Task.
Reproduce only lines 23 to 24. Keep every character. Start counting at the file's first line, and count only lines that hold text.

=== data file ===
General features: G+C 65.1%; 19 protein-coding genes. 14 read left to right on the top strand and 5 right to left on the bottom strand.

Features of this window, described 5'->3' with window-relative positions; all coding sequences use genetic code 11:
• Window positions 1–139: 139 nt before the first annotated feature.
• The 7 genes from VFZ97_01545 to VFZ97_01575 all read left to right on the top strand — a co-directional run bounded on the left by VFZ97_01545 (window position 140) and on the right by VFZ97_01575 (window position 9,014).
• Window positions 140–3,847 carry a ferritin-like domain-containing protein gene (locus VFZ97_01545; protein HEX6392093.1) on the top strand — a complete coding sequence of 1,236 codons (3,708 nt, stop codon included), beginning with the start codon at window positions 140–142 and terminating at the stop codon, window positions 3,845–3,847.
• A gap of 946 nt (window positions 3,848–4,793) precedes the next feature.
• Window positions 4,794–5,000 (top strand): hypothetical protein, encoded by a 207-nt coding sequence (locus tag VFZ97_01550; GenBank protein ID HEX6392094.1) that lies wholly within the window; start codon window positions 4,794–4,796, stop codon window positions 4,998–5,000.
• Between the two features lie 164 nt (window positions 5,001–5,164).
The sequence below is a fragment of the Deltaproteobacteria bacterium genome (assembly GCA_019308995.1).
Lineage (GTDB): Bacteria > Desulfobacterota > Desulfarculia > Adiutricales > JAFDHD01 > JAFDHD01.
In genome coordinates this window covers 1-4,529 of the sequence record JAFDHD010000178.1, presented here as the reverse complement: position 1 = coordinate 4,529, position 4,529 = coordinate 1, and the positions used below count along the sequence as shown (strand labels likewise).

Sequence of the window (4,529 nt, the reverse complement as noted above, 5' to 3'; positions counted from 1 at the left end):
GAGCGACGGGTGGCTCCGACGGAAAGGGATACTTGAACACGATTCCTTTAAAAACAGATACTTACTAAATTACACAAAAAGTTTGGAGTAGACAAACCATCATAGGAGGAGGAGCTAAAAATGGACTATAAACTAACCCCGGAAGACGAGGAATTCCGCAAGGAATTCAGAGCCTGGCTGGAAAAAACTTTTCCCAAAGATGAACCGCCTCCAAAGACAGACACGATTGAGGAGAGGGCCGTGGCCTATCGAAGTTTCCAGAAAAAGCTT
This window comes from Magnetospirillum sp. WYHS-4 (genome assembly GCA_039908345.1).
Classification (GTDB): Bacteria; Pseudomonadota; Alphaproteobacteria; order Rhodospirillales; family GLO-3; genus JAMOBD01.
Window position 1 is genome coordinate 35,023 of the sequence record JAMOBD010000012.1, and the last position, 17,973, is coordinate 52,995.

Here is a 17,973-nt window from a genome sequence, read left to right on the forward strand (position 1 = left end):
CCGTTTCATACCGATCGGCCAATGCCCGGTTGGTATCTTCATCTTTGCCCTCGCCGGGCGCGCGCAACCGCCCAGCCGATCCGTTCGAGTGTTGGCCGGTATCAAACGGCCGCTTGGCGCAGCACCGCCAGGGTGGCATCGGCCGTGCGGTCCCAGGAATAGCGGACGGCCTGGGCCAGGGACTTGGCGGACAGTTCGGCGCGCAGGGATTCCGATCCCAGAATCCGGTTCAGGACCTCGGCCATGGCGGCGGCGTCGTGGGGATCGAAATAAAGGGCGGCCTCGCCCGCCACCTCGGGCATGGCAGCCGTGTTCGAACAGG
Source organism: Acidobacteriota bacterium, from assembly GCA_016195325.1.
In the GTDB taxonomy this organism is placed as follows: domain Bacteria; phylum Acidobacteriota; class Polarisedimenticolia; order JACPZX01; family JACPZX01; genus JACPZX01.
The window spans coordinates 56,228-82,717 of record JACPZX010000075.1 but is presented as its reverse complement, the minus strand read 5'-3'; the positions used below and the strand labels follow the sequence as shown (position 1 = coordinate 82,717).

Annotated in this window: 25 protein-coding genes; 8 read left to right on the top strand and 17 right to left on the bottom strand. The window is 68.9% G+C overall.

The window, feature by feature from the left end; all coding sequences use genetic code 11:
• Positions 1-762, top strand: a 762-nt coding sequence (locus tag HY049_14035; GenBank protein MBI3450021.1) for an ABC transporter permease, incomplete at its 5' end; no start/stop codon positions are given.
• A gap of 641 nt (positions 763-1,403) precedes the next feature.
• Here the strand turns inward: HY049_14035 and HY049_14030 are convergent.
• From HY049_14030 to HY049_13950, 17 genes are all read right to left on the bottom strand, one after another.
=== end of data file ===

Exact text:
The window, feature by feature from the left end; all coding sequences use genetic code 11:
• Positions 1-762, top strand: a 762-nt coding sequence (locus tag HY049_14035; GenBank protein MBI3450021.1) for an ABC transporter permease, incomplete at its 5' end; no start/stop codon positions are given.